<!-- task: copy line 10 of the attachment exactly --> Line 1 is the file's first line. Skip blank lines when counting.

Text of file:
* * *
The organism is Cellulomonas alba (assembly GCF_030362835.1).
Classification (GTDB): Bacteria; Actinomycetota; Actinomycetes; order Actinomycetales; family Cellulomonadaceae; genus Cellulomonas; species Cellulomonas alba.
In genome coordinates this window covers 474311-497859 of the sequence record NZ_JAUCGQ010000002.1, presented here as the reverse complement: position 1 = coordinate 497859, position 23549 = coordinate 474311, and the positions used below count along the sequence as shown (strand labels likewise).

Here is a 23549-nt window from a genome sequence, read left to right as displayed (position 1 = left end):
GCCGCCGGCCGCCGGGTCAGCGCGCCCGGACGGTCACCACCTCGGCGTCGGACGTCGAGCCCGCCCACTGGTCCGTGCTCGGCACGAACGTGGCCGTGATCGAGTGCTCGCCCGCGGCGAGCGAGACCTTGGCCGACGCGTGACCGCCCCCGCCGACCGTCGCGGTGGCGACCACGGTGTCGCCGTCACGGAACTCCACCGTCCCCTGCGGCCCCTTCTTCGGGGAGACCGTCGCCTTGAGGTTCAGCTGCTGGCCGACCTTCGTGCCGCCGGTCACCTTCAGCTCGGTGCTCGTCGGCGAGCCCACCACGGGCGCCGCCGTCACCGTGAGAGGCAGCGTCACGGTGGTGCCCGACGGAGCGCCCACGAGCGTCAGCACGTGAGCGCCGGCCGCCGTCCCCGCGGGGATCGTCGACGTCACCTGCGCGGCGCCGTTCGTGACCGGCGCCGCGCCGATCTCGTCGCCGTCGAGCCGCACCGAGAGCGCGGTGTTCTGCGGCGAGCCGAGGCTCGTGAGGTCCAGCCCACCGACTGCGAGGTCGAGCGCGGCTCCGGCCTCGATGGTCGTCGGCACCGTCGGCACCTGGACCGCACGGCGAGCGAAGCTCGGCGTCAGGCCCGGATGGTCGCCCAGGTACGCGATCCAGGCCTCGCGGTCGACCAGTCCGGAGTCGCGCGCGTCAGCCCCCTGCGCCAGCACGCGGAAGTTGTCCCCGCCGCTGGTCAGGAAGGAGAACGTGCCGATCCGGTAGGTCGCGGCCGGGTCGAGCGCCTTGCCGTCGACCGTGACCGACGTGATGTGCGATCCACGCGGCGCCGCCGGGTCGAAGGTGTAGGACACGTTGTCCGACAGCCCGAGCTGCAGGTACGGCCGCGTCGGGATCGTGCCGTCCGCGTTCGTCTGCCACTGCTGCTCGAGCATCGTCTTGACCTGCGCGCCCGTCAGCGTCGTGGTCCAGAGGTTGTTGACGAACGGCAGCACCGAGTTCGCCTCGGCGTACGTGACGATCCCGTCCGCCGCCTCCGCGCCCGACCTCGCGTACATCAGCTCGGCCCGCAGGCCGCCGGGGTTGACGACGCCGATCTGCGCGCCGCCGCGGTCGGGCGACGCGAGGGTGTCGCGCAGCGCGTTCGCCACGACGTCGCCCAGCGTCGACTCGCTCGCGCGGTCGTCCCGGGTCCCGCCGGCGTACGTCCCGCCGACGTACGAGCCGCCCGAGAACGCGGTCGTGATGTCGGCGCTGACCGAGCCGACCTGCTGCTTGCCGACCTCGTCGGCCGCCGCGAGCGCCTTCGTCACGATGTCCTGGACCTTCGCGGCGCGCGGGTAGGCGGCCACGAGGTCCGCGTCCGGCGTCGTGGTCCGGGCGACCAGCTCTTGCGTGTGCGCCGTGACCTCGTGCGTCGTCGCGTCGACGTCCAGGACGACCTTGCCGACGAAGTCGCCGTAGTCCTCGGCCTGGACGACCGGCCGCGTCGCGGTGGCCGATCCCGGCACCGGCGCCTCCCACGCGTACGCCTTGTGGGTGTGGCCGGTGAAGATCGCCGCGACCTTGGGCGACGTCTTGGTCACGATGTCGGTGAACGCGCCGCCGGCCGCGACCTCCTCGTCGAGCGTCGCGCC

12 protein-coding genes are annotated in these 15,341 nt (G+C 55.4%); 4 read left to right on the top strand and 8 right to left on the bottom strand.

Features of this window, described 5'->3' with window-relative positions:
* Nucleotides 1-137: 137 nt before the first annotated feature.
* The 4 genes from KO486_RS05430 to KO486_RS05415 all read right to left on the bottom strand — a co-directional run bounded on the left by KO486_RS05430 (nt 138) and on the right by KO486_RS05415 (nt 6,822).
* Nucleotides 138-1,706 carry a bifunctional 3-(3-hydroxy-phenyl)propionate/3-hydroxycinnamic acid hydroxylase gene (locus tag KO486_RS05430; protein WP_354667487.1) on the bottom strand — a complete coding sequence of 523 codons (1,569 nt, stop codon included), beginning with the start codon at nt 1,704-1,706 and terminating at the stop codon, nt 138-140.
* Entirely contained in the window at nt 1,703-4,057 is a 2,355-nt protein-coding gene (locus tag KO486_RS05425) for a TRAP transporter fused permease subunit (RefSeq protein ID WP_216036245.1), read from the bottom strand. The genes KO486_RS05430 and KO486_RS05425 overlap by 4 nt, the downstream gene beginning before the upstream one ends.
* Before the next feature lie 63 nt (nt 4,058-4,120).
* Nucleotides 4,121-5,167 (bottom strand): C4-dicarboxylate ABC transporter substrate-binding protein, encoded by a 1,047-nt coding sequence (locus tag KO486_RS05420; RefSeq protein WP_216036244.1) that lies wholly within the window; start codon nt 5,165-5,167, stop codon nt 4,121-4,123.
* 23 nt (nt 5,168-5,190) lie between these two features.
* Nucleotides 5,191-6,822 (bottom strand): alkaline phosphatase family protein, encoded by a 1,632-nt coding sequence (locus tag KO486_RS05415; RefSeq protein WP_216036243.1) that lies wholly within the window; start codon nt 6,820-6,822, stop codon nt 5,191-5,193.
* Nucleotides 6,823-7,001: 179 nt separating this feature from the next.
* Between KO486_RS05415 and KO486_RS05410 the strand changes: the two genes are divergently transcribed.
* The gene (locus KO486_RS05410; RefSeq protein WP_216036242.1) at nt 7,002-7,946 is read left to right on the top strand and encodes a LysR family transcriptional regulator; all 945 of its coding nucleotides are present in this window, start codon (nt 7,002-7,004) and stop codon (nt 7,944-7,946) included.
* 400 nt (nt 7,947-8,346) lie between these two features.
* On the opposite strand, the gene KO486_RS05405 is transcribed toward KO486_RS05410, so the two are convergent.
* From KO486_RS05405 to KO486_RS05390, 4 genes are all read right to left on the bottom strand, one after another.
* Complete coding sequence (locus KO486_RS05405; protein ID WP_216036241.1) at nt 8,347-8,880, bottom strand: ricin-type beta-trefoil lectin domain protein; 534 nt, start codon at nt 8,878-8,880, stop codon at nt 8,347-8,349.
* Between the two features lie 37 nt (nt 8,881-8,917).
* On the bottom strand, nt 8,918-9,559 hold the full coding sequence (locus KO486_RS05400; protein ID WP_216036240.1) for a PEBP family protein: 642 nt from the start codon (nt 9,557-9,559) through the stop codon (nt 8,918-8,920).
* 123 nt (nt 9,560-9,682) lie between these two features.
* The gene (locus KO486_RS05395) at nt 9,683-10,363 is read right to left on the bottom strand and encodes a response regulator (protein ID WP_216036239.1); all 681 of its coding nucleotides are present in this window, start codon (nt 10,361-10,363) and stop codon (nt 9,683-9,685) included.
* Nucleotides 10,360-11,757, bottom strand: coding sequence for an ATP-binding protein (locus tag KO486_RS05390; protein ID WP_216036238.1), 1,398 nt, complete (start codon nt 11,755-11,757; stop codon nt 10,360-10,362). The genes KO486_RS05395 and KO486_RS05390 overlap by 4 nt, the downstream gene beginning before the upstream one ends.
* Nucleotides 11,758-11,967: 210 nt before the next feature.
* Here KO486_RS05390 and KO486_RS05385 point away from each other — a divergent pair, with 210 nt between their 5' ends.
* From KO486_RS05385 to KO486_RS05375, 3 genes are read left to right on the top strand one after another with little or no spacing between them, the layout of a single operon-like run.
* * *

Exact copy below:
* Nucleotides 138-1,706 carry a bifunctional 3-(3-hydroxy-phenyl)propionate/3-hydroxycinnamic acid hydroxylase gene (locus tag KO486_RS05430; protein WP_354667487.1) on the bottom strand — a complete coding sequence of 523 codons (1,569 nt, stop codon included), beginning with the start codon at nt 1,704-1,706 and terminating at the stop codon, nt 138-140.